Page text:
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Legislative findings and declaration   

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The Legislature finds and declares all of the following:

(a) A large and growing number of California's children are not learning enough in school to prepare them for full economic, social, and civic participation in adult life, as evidenced by the following statistics:

(1) Each year, between 59,000 and 72,000 children are born exposed to drugs or alcohol.

(2) Currently 360,000 children are abused or neglected, according to the juvenile courts and county welfare departments.

(3) Each year, a substantial number of parents have their parental rights terminated by the courts.

(4) Seventy thousand children are presently placed with-foster care because of parental abuse or neglect or delinquent behavior.

(5) Out of an average class of 30 high school sophomores, any eight pupils are on public assistance, any four speak no English, any eight are at least two years behind in reading and math, any three have grown up in public housing, any seven will not graduate, any three will be teen parents, and any seven will not be employable.

(6) Sixty-one thousand children receive mental health services annually.

(7) One million one hundred thousand children go to bed hungry every night.

(b) The quality of life for all Californians is affected by these conditions. These children, and often the children they have, impose heavy costs on taxpayers by requiring special services, income assistance, or incarceration or institutionalization. They are a burden on the capacity of the state's economy to produce adequate revenues and an adequate tax base.

(c) The causes of the problems children face are complex and interdependent. Many families, especially those affected by poverty, fail to provide the physical, emotional, and intellectual support needed to ensure that their children are ready for school. Many neighborhoods and larger communities lack the resources or organization to support children. The schools' support services either are not effective or have not effectively serviced a large enough percentage of at-risk children.

(d) Because children spend so much of their time at school, schools have been increasingly asked to provide a wide range of health and social services to children, and many have attempted to help parents as well. The capacity of schools to undertake these roles must be increased.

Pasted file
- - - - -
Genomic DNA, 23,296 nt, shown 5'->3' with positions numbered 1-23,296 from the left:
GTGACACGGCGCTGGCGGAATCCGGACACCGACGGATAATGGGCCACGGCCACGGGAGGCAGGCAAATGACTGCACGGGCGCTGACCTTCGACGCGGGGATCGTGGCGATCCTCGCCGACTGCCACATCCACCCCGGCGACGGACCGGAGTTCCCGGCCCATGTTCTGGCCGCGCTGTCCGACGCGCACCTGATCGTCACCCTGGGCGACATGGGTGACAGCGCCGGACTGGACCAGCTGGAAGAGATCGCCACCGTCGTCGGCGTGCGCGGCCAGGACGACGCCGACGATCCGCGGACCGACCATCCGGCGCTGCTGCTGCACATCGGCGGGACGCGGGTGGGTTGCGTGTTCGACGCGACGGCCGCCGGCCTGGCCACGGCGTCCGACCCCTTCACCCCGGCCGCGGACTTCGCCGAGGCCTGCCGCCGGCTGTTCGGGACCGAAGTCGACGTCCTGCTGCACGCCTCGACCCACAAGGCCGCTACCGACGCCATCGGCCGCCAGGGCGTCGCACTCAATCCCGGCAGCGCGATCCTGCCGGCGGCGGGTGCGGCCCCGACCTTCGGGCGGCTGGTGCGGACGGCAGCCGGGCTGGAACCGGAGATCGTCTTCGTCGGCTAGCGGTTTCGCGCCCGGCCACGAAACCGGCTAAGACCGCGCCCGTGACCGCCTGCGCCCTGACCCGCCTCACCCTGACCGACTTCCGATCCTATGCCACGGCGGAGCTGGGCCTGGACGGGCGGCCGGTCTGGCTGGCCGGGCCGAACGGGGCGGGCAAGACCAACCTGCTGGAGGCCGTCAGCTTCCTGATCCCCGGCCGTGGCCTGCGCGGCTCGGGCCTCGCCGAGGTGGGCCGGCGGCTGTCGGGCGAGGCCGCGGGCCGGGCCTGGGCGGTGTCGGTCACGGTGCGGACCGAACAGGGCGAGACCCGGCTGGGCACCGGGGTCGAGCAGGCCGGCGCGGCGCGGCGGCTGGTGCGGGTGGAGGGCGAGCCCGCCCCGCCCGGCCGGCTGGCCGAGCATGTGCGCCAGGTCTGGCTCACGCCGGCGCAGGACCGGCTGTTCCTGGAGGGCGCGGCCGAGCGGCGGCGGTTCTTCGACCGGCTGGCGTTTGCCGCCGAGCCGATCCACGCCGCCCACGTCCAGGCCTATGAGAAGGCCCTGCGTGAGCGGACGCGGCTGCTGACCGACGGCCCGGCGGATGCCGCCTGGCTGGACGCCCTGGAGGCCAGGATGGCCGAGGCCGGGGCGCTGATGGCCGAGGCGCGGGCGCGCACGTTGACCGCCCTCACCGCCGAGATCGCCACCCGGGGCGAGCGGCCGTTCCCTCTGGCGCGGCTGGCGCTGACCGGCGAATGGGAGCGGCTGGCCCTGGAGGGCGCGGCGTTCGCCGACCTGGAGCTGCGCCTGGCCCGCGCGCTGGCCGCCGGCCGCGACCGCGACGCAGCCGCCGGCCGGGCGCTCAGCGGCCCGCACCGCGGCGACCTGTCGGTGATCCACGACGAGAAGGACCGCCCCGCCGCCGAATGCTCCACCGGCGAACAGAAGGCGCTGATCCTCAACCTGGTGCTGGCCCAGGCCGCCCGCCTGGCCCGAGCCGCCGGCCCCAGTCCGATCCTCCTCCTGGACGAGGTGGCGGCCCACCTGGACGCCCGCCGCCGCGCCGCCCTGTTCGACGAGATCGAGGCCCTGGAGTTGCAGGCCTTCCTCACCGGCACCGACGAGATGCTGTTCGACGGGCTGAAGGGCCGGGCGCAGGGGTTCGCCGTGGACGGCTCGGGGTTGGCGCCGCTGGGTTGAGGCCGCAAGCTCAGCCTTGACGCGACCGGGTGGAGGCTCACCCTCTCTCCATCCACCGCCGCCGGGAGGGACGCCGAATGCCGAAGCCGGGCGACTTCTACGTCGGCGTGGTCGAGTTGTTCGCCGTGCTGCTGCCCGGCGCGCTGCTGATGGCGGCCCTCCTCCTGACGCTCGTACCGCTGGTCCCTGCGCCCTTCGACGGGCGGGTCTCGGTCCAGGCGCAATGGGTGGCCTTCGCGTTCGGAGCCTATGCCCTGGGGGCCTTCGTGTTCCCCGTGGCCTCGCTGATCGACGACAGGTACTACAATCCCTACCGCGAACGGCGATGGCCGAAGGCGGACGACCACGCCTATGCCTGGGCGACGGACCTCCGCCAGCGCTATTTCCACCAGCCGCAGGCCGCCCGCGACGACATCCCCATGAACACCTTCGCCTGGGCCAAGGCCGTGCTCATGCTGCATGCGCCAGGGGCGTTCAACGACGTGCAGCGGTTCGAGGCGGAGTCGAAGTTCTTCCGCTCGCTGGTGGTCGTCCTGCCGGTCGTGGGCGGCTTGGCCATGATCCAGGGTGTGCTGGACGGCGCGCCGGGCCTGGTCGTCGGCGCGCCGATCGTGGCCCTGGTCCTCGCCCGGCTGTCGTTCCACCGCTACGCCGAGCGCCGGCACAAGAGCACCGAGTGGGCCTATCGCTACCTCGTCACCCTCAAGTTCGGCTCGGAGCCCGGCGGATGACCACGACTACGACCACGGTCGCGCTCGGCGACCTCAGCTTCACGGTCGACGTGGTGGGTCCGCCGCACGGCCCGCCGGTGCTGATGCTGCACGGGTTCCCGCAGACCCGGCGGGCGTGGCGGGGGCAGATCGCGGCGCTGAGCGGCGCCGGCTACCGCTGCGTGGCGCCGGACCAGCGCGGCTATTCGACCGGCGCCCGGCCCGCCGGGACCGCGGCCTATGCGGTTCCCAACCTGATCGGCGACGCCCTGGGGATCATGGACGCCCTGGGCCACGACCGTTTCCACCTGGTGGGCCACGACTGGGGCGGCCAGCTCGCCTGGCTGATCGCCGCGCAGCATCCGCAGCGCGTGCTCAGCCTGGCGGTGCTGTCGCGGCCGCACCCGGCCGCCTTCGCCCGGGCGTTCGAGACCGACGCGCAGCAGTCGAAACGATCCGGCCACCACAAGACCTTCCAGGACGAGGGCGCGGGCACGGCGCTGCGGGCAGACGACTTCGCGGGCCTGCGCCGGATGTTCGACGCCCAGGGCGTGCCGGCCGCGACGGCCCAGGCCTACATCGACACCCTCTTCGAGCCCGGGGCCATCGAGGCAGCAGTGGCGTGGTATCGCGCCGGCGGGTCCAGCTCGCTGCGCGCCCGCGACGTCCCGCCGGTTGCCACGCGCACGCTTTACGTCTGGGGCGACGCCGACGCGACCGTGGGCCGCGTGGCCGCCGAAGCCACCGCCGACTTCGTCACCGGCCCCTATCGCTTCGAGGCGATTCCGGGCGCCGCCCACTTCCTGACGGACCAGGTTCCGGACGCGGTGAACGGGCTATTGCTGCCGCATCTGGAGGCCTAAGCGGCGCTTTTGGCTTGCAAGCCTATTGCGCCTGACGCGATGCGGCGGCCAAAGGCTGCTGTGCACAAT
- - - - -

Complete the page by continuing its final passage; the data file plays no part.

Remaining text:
(e) However, this service capacity should not be increased through conventional, categorical approaches. Services to children and their families can be most effectively provided through consortia which include schools, other health and human service providers, parents, and community groups. Collaboration is necessary and more effective because the goals of school and community services are interdependent; fragmentation of existing state and local services otherwise inhibits their effectiveness, and community-based services offer resources and competence that schools do not have. Both the state and counties must develop policies and incentives to improve collaboration at the local level.

(f) Therefore, it is the intent of the Legislature that by implementing the Healthy Start Support Services for Children Act, children in need of assistance to overcome the barriers to healthy, productive lives be given assistance in all of the following ways:

(1) By creating a learning environment that is optimally responsive to the physical, emotional, and intellectual needs of each child.

(2) By fostering interagency collaboration and communication at the local level to more efficiently and effectively deliver human support services to children and their families.

(3) By encouraging the full use of existing agencies, professional personnel, and public and private funds to ensure that children are ready and able to learn, and to prevent duplication of services and unnecessary expenditures.

(4) By encouraging the development of a local interagency oversight mechanism that includes a records system to evaluate cost and effectiveness, and the development of a process of self-assessment of those records and the way in which they are used, to improve the effectiveness of services.

(Added by Stats. 1991, Ch. 759, Sec. 1.)